In the small hours of January 1st, 1919, the cruellest twist of fate changed at a stroke the lives of an entire community.
Tormod Morrison was there that terrible night. He was on board HMY Iolaire when it smashed into rocks and sank, killing some 200 servicemen on the very last leg of their long journey home from war. For Tormod – a man unlike others, with artistry in his fingertips – the disaster would mark him indelibly.
Two decades later, Alasdair and Rachel are sent to the windswept Isle of Lewis to live with Tormod in his traditional blackhouse home, a world away from the Glasgow of their earliest years. Their grandfather is kind, compassionate, but still deeply affected by the remarkable true story of the Iolaire shipwreck – by the selfless heroism and desperate tragedy he witnessed.
A deeply moving novel about passion constrained, coping with loss and a changing world, As the Women Lay Dreaming explores how a single event can so dramatically impact communities, individuals and, indeed, our very souls.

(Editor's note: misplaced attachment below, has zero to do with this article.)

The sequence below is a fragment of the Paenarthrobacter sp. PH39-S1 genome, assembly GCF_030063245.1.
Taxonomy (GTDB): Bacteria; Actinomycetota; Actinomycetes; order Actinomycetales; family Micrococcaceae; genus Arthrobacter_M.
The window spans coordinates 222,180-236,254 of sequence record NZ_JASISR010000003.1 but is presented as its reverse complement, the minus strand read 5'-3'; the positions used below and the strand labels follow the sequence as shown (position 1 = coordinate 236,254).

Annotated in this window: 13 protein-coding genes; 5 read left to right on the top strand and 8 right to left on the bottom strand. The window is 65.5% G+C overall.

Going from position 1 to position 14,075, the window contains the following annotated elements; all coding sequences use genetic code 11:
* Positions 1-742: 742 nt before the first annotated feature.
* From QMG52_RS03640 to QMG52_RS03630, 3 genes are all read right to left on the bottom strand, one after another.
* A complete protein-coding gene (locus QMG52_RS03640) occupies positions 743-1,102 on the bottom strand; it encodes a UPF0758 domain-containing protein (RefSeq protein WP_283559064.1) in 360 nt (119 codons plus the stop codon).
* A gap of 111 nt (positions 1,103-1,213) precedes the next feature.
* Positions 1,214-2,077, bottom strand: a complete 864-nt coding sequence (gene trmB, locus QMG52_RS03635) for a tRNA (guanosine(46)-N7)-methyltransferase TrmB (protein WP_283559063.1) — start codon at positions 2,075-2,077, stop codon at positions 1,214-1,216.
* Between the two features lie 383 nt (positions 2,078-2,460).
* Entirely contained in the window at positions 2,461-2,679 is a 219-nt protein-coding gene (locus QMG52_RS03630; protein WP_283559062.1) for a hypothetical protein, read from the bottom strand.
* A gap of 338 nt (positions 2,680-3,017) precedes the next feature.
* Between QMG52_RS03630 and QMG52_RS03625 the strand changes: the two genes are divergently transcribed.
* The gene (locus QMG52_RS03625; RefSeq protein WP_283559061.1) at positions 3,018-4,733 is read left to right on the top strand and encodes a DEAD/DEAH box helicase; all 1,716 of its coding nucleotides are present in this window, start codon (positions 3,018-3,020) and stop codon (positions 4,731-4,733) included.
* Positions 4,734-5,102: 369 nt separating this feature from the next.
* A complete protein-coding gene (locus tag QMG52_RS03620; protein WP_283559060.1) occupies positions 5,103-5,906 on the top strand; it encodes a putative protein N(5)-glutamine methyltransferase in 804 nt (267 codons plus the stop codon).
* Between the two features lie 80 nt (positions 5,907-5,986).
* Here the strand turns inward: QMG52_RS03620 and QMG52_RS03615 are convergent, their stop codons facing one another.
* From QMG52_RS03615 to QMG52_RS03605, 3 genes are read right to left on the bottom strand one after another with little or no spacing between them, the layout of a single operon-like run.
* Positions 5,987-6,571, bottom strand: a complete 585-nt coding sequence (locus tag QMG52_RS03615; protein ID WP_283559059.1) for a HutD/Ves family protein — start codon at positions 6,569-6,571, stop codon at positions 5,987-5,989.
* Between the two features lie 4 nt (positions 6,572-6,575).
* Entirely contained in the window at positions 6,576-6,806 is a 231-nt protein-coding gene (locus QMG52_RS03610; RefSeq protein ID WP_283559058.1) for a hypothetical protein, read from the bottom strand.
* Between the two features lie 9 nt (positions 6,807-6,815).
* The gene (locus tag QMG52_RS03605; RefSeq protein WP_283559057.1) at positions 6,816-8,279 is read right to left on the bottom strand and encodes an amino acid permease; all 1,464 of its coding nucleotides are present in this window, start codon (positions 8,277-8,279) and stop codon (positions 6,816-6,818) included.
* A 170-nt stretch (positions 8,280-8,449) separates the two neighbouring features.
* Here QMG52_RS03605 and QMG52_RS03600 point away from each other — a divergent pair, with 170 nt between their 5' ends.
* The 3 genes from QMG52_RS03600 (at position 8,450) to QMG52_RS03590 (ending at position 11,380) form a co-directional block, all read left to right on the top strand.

Donald S. Murray comes from Ness at the northern tip of Scotland’s Isle of Lewis and now lives close to ‘the Ness’ at the southern end of Shetland. Donald’s prose and poetry is often about islands and the wildlife on and around them. The men who hunt young gannets every year on the island of Sulasgeir, off the north-east coast of Lewis, were the inspiration for his books The Guga Hunters and Praising the Guga. Gannets also feature in his wonderfully eclectic collection The Guga Stone: Lies, Legends and Lunacies of St. Kilda, shortlisted as one of The Guardian‘s Nature Books of 2013.